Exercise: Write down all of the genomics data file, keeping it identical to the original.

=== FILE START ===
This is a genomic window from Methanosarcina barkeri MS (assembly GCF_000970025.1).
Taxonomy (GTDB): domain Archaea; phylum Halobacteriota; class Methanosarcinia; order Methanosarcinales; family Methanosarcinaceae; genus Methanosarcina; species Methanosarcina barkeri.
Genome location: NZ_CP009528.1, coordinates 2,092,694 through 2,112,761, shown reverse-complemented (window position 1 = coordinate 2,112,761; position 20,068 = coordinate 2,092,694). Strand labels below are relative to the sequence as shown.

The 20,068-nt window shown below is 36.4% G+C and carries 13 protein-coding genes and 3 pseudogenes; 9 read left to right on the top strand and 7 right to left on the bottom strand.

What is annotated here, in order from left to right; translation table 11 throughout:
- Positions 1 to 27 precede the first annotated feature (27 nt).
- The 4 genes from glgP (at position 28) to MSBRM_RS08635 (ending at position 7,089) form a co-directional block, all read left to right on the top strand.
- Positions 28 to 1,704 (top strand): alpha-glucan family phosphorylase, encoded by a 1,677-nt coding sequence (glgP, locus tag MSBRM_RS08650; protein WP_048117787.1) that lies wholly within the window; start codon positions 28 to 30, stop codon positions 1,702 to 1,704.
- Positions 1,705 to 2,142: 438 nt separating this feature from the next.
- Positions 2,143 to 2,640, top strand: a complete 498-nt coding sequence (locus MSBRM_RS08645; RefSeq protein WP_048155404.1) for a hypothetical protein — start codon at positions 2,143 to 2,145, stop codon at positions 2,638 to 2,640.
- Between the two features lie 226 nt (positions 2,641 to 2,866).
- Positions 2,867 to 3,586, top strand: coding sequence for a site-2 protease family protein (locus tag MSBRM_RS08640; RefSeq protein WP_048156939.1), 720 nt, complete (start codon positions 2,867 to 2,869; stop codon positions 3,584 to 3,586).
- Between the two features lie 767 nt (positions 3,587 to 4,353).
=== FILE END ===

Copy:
This is a genomic window from Methanosarcina barkeri MS (assembly GCF_000970025.1).
Taxonomy (GTDB): domain Archaea; phylum Halobacteriota; class Methanosarcinia; order Methanosarcinales; family Methanosarcinaceae; genus Methanosarcina; species Methanosarcina barkeri.
Genome location: NZ_CP009528.1, coordinates 2,092,694 through 2,112,761, shown reverse-complemented (window position 1 = coordinate 2,112,761; position 20,068 = coordinate 2,092,694). Strand labels below are relative to the sequence as shown.

The 20,068-nt window shown below is 36.4% G+C and carries 13 protein-coding genes and 3 pseudogenes; 9 read left to right on the top strand and 7 right to left on the bottom strand.

What is annotated here, in order from left to right; translation table 11 throughout:
- Positions 1 to 27 precede the first annotated feature (27 nt).
- The 4 genes from glgP (at position 28) to MSBRM_RS08635 (ending at position 7,089) form a co-directional block, all read left to right on the top strand.
- Positions 28 to 1,704 (top strand): alpha-glucan family phosphorylase, encoded by a 1,677-nt coding sequence (glgP, locus tag MSBRM_RS08650; protein WP_048117787.1) that lies wholly within the window; start codon positions 28 to 30, stop codon positions 1,702 to 1,704.
- Positions 1,705 to 2,142: 438 nt separating this feature from the next.
- Positions 2,143 to 2,640, top strand: a complete 498-nt coding sequence (locus MSBRM_RS08645; RefSeq protein WP_048155404.1) for a hypothetical protein — start codon at positions 2,143 to 2,145, stop codon at positions 2,638 to 2,640.
- Between the two features lie 226 nt (positions 2,641 to 2,866).
- Positions 2,867 to 3,586, top strand: coding sequence for a site-2 protease family protein (locus tag MSBRM_RS08640; RefSeq protein WP_048156939.1), 720 nt, complete (start codon positions 2,867 to 2,869; stop codon positions 3,584 to 3,586).
- Between the two features lie 767 nt (positions 3,587 to 4,353).